New owners, menus and décor. And breakfast, all coming later this year.
Lulu’s Homeport Restaurant and Lounge is scheduled to close its doors in early January after nearly 30 years of hardening the arteries and warming the hearts of Key Peninsula diners.
The beloved blue diner, located at 1509 Key Peninsula Highway NW in Home, had been for sale since June 2017 and was sold to Ricardo Sahagun and Edgar Anaya, the cousins and business partners who own Two Margaritas in Allyn, Poulsbo and Union. The Lakebay location will make their fourth Mexican restaurant when the sale closes in a few weeks.
Lulu’s Homeport has been an oasis for a variety of local wildlife, ranging from loggers to programmers, teachers and pastors, and cabals of crusty old men debating events both current and long past. The lounge was the go-to meeting place for groups such as the KP Business Association and KP News for monthly meetings and planning sessions.
“I’m tired, worn out, like a dirty old dish cloth,” said owner Lulu Smith. She said it’s hard to imagine retirement after working so long, but said she’s getting a lot of good feedback from customers and others begging her not to go. “I’m nearly 74 now, so that’s a lot of years. We’ll have a good closing party before it’s all over.”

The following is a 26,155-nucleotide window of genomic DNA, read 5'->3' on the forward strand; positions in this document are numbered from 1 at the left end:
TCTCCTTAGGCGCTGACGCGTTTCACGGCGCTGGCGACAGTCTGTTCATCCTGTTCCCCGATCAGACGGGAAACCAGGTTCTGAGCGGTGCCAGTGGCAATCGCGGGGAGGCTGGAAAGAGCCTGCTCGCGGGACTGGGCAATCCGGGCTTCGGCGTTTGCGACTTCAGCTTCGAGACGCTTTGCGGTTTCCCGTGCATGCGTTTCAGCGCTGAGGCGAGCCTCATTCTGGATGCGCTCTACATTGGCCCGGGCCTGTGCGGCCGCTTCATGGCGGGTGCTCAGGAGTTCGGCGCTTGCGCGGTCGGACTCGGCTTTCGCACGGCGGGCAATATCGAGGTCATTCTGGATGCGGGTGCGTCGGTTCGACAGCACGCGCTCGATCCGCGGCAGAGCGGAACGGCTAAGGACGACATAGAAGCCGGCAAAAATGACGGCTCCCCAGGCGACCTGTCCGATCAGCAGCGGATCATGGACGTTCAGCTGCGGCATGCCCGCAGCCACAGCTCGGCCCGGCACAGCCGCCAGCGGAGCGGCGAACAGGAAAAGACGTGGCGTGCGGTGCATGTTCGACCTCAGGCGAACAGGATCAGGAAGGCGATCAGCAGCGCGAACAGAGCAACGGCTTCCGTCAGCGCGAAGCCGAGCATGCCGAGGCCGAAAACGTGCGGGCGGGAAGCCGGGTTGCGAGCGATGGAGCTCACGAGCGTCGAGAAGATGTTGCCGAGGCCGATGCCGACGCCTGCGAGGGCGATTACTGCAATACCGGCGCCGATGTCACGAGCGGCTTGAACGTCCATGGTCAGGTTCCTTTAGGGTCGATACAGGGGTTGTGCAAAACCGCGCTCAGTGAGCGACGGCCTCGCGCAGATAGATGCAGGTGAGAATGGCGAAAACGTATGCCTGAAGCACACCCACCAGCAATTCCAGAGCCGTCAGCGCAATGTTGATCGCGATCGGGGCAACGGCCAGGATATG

Smith got her start in the restaurant business “at age 14, working as a soda jerk at Woolworth’s” in her home town of Kansas City, Missouri. From there she worked in food service for many years and eventually opened Lulu’s on McKinley Avenue in Tacoma. After a dozen years there she decided to build her own restaurant in Lakebay and Lulu’s Homeport was born.
Smith, who lives at Palmer Lake, said she has no intention of leaving except to visit her sister, maybe go to Hawaii, or see an old friend in Mexico if she gets up the nerve.
Smith earned an honorable reputation for helping the community with Christmas present giveaways, Easter egg hunts and fundraisers to support local schools, and awarded free meals to students at Evergreen Elementary who achieved high academic goals. During the infamous ice storm of 1996, much of the KP was without electricity for many weeks but the Homeport had power and the kitchen staff worked around the clock to help feed a cold and hungry community. “Peninsula Light had so many workers to feed, they set up a running tab,” Smith said.
The new owners plan a complete remodel including new floors, new bathrooms, and some work in the kitchen that they hope to wrap up within three months.
“We’re going to get busy on that right away, but you know, with construction business, it may take a little longer,” Sahagun said.
“Our family has been in the restaurant business for a lot of years,” he said. “Edgar’s parents opened on Bainbridge Island in ’93 and my parents opened on Vashon in ’96.”
For locals accustomed to breakfast at Home on the weekends, there is hope that chicken fried steak with gravy and eggs and those stacks of enormous pancakes with bacon might return before too long.
“We’re looking to do traditional American breakfasts in Lakebay,” Sahagun said. “We took over the Bistro a few years ago up at the golf course in Lakeland Village (in Allyn), so that’s ours also. We’ve got Brandon up there and he does really good breakfasts, so we’re developing a breakfast menu for down here as well.” They plan to see how it goes with breakfast, starting out with Friday, Saturday and Sundays.
“We’ve made a lot of friends over the years who live down here and drive all the way up to Allyn. That’s what really brought us out here,” he said.